What does Paul say about the creation? He believes there are at least 3 heavens: the sky, outer space, and the third heaven is what we would call Heaven. Paul believes that the earth belongs to God, and that everything created by God is good. Paul definitely rejects the idea that the material world is evil.

What does Paul believe about human nature? Paul believes that “flesh” cannot inherit the kingdom of God, but the “body” can and must be raised. Flesh is corruptible; a body is simple a base of operations for the person, an embodied existence. A body gives us a location: to be present in the body is to be absent from the Lord (2 Cor 5:6, 8). Paul is not sure whether he was in or out of the body when he saw the third heaven. He says that sins other than illicit sex are outside the body. The location sense of the word “body” in Paul’s letters leads to the idea of the body of the Messiah: we are, in a sense, his physical presence on earth at the moment.

"Flesh" is used 77x by Paul, 22x in Romans alone. Paul personifies the flesh to an unusual degree. It becomes a hostile force that is at war with God and absolutely cannot please God. The flesh is weak and frail compared to the Spirit; the Spirit can empower us to do what the flesh cannot do. Therefore, Paul writes, “Make no provision for the flesh, to gratify its desires” (Rom 13:14). emphasizes mortality; flesh is headed inescapably toward death.

Paul uses the word “sin” 54x, 39x in Romans alone. In Romans, personifies sin to an unusual degree as a power that rules people’s lives. For this meaning he uses the singular, although in the rest of his letters he speaks of sins in the plural. Sin produces misdirected religion, self-indulgence (“the desires of their hearts”), followed by all sorts of sins (plural), and consequently death.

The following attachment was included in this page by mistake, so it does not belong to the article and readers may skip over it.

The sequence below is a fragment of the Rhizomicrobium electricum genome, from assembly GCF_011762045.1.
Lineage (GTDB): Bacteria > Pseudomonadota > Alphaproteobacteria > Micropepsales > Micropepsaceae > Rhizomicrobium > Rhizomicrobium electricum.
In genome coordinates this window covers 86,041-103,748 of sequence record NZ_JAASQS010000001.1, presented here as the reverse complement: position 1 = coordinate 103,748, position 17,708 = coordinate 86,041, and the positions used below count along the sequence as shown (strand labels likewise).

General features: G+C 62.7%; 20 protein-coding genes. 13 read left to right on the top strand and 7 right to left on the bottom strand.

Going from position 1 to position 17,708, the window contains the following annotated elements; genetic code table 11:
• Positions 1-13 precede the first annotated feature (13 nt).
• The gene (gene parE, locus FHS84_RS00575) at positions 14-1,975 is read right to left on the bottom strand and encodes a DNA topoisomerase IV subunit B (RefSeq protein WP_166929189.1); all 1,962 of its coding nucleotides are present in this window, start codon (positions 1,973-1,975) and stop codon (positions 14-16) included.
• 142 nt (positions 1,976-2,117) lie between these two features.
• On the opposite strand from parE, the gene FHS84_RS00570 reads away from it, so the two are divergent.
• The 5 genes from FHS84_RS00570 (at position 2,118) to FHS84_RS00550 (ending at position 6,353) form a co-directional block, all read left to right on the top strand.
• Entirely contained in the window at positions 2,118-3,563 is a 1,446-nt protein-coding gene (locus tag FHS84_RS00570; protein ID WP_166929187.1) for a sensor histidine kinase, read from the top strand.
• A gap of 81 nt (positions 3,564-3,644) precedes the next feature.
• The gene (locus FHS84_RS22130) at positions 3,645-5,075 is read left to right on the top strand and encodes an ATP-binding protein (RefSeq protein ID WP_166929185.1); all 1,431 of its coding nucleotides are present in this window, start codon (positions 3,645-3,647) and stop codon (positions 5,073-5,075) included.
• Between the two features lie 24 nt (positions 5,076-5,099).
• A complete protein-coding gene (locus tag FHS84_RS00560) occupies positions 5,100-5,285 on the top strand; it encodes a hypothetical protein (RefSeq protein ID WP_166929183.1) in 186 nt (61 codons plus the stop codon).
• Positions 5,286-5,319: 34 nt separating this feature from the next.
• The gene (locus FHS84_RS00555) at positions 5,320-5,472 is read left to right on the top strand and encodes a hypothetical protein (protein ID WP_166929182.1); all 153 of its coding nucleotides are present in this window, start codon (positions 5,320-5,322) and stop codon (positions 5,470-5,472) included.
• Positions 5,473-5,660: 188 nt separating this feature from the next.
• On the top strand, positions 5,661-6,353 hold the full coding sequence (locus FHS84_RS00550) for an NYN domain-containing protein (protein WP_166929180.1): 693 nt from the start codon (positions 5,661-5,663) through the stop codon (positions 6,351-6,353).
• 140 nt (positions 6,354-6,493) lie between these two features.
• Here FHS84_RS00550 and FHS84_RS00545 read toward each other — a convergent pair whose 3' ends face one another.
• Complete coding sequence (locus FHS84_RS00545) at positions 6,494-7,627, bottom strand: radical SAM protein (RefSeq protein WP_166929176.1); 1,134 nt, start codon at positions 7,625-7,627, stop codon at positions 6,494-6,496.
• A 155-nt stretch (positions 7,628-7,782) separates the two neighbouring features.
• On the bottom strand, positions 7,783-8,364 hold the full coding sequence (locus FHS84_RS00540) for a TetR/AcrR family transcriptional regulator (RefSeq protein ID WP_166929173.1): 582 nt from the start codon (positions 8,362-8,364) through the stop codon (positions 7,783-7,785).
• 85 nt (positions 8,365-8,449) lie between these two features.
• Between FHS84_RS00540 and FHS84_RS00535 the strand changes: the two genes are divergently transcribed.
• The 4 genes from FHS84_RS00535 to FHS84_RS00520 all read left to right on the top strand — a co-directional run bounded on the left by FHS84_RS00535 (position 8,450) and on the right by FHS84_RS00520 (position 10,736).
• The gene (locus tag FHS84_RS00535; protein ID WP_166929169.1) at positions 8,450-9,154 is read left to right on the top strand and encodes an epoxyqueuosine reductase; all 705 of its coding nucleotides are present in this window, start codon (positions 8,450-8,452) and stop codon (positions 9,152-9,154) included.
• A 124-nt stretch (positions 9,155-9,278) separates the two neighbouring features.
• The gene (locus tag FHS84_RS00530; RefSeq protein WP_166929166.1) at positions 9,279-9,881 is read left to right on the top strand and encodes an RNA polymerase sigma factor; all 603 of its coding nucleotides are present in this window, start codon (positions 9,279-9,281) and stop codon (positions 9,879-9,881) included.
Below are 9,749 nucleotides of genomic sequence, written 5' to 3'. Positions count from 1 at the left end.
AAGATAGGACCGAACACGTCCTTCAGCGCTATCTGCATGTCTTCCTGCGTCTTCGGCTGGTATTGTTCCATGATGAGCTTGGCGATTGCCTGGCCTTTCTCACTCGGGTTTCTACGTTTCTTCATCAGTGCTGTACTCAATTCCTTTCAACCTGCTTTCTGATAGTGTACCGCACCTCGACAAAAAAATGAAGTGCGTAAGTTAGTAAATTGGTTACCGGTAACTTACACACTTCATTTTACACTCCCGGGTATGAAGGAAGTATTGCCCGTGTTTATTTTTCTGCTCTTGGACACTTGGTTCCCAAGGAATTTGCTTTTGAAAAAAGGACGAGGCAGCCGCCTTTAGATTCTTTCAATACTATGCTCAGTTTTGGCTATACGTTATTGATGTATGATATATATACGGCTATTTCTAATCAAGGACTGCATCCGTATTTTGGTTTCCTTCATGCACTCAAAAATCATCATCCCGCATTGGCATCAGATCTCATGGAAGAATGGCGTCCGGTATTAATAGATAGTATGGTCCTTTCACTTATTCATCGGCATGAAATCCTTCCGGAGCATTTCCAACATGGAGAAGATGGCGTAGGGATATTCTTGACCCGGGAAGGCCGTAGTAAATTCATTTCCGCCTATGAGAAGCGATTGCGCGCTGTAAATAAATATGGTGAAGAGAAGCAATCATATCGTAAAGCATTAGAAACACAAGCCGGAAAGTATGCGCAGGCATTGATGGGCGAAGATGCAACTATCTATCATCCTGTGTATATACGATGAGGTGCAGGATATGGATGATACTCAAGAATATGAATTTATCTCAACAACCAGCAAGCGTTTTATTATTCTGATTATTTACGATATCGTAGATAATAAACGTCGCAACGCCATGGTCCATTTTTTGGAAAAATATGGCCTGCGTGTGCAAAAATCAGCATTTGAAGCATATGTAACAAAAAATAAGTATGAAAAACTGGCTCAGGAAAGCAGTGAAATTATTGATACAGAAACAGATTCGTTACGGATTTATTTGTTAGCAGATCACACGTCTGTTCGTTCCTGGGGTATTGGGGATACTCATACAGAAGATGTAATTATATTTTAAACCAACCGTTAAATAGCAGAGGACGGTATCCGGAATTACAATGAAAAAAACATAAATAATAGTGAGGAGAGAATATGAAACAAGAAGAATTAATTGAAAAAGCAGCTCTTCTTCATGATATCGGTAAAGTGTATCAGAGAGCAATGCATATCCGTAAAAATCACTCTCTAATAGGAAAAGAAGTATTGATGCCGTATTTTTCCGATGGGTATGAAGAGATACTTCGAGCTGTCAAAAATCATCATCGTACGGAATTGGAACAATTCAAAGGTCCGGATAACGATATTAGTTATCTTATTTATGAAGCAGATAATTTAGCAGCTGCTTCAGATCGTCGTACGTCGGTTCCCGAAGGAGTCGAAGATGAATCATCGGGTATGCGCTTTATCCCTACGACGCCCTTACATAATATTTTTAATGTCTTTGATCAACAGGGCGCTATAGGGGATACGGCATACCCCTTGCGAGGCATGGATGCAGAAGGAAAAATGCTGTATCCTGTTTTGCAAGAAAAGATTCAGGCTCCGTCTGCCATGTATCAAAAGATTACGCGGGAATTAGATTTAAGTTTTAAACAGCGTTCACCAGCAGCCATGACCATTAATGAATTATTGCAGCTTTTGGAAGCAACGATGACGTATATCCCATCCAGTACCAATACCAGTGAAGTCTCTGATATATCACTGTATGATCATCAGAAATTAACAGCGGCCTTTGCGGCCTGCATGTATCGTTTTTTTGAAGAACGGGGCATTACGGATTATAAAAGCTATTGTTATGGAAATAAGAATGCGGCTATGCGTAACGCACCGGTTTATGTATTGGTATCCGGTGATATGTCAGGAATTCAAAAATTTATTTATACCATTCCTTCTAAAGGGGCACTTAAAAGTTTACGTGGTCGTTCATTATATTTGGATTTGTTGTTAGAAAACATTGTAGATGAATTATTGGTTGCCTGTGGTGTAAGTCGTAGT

What about the Law? Paul insists that the Law is good and is a gift from God, but he also describes it as a “ministry of condemnation” (2 Cor 3:9). “Thru the Law comes knowledge of sin” (Rom 3:20), so “law came that the trespass might increase” (Rom 5:20). Paul says the Messiah is the end/goal of the Law, and that the Law is our schoolmaster to lead us to Messiah. Gentiles can do what the Law requires to some extent (Rom 2:14), but no one can be justified by doing what the Law requires (Rom 3:20), because all the Law can do is prove to us that we are sinners. Paul agrees with the writer of 4 Ezra that God expects sinless perfection to avoid the curse on all those who do not continue to do everything written in the Law (Gal 3:10). And Paul insists in Rom 3:31 that we do not overthrow the Law by our belief in salvation thru faith alone.

What is the answer to our problem of sin? The answer is the Gospel or “Good News.” The term for “gospel” or “good news” is usually plural in pagan texts, but it is always singular in NT. N T Wright explains that this word ‘good news’ “is not merely a nice piece of information to cheer you up on a bad day, but the public, dramatic announcement that something has happened through which the world has changed for ever and much for the better.”